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Ichiro inches along with lone single

Slumping Ichiro reaches 196 in Seattle loss

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ANAHEIM -- Ichiro Suzuki took another step toward history on Wednesday night, but he didn't stick around to talk about it.

He singled into right field in the third inning for his 196th hit of the season, and made outs in his other four at-bats, leaving him four hits away from becoming the first player in Major League history to have at least 200 hits in nine consecutive seasons.

Ichiro, who is 1-for-10 in this three-game series and might be pressing just a little, currently is tied with Hall of Fame outfielder Willie Keeler (1894-1901) with eight straight 200-hit seasons.

By the time the doors to the visiting clubhouse opened after the Mariners' 6-3 loss to the Angels, extending Seattle's losing streak to four games, Ichiro had showered, dressed and departed without speaking to the media -- including the Japanese writers.

"I think they are making good pitches on him, I really do," said manager Don Wakamatsu. "I think he's battling up there. You know, he got another hit tonight, but when he doesn't get two or three, you are shocked by it. That's a statement of just how good he is."

The hit also kept alive Ichiro's streak of not going hitless in back-to-back games this season.

The Mariners, however, moved another step closer to mathematical elimination from playoff contention before 36,340 at Angel Stadium.

After starting the road trip with back-to-back wins against the Athletics and moving a season-high eight games over .500, Seattle (72-68) has lost the winning touch. Second baseman Jose Lopez went 3-for-4 and extended his personal career high in home runs with his 23rd and catcher Kenji Johjima slugged his eighth of the season.

But both of them were solo shots and were not enough to cut into an early deficit.

For Mariners right-hander Ian Snell, one win away from matching the longest winning streak of his career at five, the game could not have started much worse.

Between the first and second outs of the first inning, five consecutive batters reached base and four of them scored, putting the run-challenged Seattle offense behind the eight-ball right off the bat.

A walk and two singles produced the first run. A walk loaded the bases and a double into left-center delivered the final three runs in the uprising.

"I made some good pitches, but they are a good-hitting team so any good pitches around the plate they are going to hit," Snell said. "A lot of pitches were actually off the plate a little and they hit 'em."

Two pitches were the most instrumental in the inning.

With one out and a runner on first base, a ball that was grounded up the middle hit Snell, bounced high into the air, and turned into an infield single. Snell surrendered another single, walked in the first run of the inning and Kendry Morales smacked a bases-clearing double.

"When you fall four runs behind that early against a team like that, makes it awfully difficult to come back," Wakamatsu said. "It's a funny game. The ball that hit off his foot, we might have gotten one out with a chance of two on that ball and instead we give up four runs because of it."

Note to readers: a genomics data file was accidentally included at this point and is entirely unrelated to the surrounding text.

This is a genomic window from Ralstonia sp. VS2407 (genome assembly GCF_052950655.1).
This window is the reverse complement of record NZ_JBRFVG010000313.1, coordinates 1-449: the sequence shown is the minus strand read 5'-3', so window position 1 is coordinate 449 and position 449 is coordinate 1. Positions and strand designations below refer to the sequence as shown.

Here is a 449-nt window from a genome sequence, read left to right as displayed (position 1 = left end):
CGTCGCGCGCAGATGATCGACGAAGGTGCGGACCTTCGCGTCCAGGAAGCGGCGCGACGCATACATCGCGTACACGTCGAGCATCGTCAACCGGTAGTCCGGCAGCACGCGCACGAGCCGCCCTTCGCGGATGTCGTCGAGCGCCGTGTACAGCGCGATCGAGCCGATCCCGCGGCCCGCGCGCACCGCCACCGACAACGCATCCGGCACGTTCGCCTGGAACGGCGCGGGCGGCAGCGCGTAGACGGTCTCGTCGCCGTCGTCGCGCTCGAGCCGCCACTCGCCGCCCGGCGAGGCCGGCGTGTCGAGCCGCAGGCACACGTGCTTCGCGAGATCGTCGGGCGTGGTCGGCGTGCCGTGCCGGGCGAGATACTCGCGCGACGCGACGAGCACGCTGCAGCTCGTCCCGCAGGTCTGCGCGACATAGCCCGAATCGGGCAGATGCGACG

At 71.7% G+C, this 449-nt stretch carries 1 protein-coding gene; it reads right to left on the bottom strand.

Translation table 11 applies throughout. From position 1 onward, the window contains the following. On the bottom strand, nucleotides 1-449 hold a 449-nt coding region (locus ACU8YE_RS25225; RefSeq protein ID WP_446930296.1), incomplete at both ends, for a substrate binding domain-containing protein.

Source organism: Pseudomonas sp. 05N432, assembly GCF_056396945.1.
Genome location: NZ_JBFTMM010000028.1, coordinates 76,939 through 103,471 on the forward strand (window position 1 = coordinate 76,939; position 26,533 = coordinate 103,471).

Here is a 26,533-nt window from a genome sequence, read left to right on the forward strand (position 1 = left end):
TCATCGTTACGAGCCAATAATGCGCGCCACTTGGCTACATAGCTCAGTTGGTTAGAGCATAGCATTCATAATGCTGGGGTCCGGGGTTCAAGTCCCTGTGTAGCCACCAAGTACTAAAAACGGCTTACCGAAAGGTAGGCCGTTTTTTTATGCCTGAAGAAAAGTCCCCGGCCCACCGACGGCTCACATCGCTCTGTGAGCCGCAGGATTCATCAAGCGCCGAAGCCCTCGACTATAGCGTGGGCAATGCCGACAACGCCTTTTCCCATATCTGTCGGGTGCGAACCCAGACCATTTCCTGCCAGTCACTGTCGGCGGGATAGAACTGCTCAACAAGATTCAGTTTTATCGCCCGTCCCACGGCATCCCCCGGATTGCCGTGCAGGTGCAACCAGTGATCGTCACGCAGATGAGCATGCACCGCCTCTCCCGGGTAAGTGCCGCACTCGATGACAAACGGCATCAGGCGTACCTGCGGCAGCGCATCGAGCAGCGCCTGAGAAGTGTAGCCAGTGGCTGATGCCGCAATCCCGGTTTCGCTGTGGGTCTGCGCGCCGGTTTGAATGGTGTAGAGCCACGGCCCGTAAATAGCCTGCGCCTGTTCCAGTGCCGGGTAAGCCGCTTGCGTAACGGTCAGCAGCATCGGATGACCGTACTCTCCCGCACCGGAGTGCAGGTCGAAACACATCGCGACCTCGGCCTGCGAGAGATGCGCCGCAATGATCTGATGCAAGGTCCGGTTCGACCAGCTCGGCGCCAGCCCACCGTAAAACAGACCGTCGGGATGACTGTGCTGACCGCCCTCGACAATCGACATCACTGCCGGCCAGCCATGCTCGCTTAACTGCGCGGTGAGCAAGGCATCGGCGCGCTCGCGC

Johjima took one swing in the third inning and gave Seattle its first hit and run off Jered Weaver, who had a walk-free, 6 1/3-inning outing.

Snell, on the other hand, walked five.

"I thought Snell settled down after the first inning and was pretty aggressive," Wakamatsu said. "He got through 5 1/3 and then lost it again a little bit."

Between the first and sixth innings, the Angels had just four batters reach base as Snell changed his approach. Instead of throwing predominately first-pitch fastballs, which he did in the first inning, he and Johjima changed it up and starting in the second inning used more variety.

"They are an aggressive team and hit the fastball better than off-speed pitches, so I started throwing a lot more curveballs and changeups to keep them off-balance," snell said.

Johjima's no-doubt-about-it drive into the fake rocks behind the fence in left-center field was his eighth home run of the season and chopped a run off the four-run gap. One out later, Ichiro bounced a single into right field.

The Mariners came within a highlight-reel play by Angels third baseman Chone Figgins of scoring again in the fourth inning. With Lopez on second and one out, Adrian Beltre drilled a shot that was headed down the left-field line.

But Figgins lunged for the ball, snagged it with a head-long dive to his right, got to his feet and made the out at first. Lopez reached third on the play, but was stranded there when Bill Hall struck out for the second of three times.

Lopez's home run in the sixth inning pulled Seattle to within two runs, but Angels left fielder Juan Rivera put the game away in the eighth with a two-run home run off left-handed reliever Jason Vargas, whose intention was to pitch around the slugger.

"We talked about pitching around him and he didn't make that good of a pitch," Wakamatsu said, "but I will take responsibility on that one. We walked Morales last night to bring up [Erick] Aybar and he gets the basehit to win the game, so you have that in the back of your mind.

"But we were trying to pitch around [Rivera] and ended up giving him too good of a pitch for him to hit."

The three-game series ends on Thursday night with, among other things, Ichiro trying again to reach 200. Ichiro is a .321 career hitter (26-for-81) against Angels starter John Lackey.

Jim Street is a reporter for MLB.com. This story was not subject to the approval of Major League Baseball or its clubs.

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